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Explained: Denmark's crazy car registration tax

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Explained: Denmark's crazy car registration tax
The 180 percent registration tax dates back to 1977. Photo: Colourbox
13:57 CET+01:00
As part of its 2016 budget, the Danish government reduced the limit for registration tax on new vehicle purchases from 180 to 150 percent. The Local takes a closer look at why buying a car in Denmark is so expensive and what the tax reduction means for motorists.
Road tax, fuel, insurance, maintenance – the high costs of running a car are well known to motorists the world over, and are no different – and certainly no cheaper – in Denmark.
 
The Nordic nation's Vehicle Registration Tax (Registreringsafgift – RA), though, represents an enormous outlay for motorists almost unheard of elsewhere. Until now, Danish car and motorcycle owners have paid RA on registering their vehicle of 105 percent of its value for vehicles bought for under 81,700 kroner, and 180 percent of the value for vehicles bought for over this price. 
 
The upper limit was slashed by Thursday's budget to 150 percent, while the former value remains the same in a move the government said would help to “make transport more convenient for families”.
 
 
Analysts have suggested that this reduction will reduce the purchasing price of a medium-sized family car by 10,000-20,000 kroner, which may give some credence to the government’s claim. Less well-off families with smaller cars, however, will be unaffected. By comparison, vehicle registration fees in the United Kingdom set at a flat rate of £55 (550 kroner), and while in neighbouring welfare state Sweden it is just 600 Swedish kronor (480 Danish kroner). 
 
The taxing of Danish car owners dates back to 1910, when the government implemented a tax for driving on public roads. The RA as it stands today got its start in 1924, when the government put a tax on the import of 'luxury items', including vehicles. The two-tiered system has been in place since 1977, with running changes to the price cut-off point for the 180 percent tax.
 
The driving force behind the RA reform is Liberal Alliance party leader Anders Samuelsen, who has advocated a reduction in the tax since as far back as 2012. Last year, Samuelsen told the press that his party supported the complete removal of the 180 percent RA rate, calling it “completely senseless”.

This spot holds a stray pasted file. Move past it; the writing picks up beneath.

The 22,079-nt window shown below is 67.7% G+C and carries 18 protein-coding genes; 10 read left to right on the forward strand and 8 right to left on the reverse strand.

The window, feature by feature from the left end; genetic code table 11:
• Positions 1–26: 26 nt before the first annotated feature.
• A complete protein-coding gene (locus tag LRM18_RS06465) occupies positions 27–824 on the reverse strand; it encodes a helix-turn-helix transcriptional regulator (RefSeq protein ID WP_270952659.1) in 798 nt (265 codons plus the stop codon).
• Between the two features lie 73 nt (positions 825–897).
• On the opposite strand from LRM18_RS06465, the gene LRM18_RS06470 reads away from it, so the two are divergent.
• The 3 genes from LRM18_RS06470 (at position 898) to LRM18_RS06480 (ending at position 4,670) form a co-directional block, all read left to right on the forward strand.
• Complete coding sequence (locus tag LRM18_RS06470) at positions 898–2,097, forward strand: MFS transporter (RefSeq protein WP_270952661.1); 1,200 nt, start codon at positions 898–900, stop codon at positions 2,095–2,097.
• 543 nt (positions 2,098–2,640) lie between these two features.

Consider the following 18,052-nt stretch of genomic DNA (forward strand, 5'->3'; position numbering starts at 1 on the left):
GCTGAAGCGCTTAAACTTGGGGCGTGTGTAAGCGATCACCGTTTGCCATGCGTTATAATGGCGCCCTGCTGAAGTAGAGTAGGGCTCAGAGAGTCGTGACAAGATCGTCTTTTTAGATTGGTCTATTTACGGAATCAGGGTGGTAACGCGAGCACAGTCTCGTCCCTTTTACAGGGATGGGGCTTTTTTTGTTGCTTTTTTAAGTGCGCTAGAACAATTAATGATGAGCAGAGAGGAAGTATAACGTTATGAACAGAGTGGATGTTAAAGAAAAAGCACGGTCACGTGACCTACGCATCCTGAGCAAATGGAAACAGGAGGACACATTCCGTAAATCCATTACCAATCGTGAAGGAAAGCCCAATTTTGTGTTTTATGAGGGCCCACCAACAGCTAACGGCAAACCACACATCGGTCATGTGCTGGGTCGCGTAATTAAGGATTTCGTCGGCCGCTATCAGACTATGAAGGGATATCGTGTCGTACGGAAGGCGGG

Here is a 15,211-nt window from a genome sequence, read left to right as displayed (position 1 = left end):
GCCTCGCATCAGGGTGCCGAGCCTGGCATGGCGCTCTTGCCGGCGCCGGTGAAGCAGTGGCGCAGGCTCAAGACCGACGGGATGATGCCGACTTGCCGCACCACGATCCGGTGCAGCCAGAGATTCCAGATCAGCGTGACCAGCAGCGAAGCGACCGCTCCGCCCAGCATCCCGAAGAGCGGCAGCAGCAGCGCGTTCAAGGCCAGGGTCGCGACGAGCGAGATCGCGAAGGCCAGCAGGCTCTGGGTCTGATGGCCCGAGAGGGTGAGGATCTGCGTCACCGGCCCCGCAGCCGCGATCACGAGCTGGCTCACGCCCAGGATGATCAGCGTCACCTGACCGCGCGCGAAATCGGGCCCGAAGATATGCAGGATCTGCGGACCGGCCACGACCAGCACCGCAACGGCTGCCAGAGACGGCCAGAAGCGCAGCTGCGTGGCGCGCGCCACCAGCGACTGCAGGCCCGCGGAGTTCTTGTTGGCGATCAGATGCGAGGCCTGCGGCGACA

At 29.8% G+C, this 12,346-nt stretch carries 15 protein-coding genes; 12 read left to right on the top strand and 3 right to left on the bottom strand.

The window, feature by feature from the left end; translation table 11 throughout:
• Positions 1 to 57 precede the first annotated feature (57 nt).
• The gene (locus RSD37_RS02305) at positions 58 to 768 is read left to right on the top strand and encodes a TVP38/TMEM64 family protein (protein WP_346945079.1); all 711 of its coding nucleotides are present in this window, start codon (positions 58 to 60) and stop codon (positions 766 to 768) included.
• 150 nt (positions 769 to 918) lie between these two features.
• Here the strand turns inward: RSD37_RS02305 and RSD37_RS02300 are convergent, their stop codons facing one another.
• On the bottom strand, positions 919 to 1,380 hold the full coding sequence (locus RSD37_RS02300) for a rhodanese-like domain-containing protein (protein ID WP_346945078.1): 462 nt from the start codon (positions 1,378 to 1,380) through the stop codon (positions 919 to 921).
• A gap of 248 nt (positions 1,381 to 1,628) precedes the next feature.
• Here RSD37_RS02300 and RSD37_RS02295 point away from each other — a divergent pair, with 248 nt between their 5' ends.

A widely-shared image from Liberal Alliance that was nearly unavoidable in the run-up to June's election and again  during the budget negotiations shows the financial break-down of a vehicle purchase, listing the car's actual price, the RA and value-added tax:
 
 

I alt for mange år har vi i DK slæbt rundt på alt for høje afgifter på biler. Lad os få vendt kurven - giv danskerne råd til bedre og sikrere biler. Dét er også velstand.

Posted by Anders Samuelsen on Monday, November 2, 2015
An analysis from liberal think-tank Cepos found that the state stood to profit to the tune of 900 million kroner per year by the stimulation of growth in the sector – and a subsequent increase in revenue from transport-related taxes – if the registration tax was reduced to 105 percent across the board. 
 
Although Samuelsen did not succeed in convincing the government and its other support parties to remove the upper limit, he considers the deal to reduce it to 150 percent a major boon for Liberal Alliance and has called the new budget agreement “a beautiful finance deal”. His photos posted to Facebook of party cohorts celebrating the budget by popping champagne was attacked from the left as proof that the budget was geared toward the well-to-do and business. 
 
The aim of reducing tax on higher income earners to stimulate growth fits in with Samuelsen and his party’s liberal ideology. It has, however, been perceived as a slap in the face for many of the budget’s critics, who have complained of poor prioritization by the government in times when funding for students, the unemployed and the world's poorest people, amongst others, are being cut.

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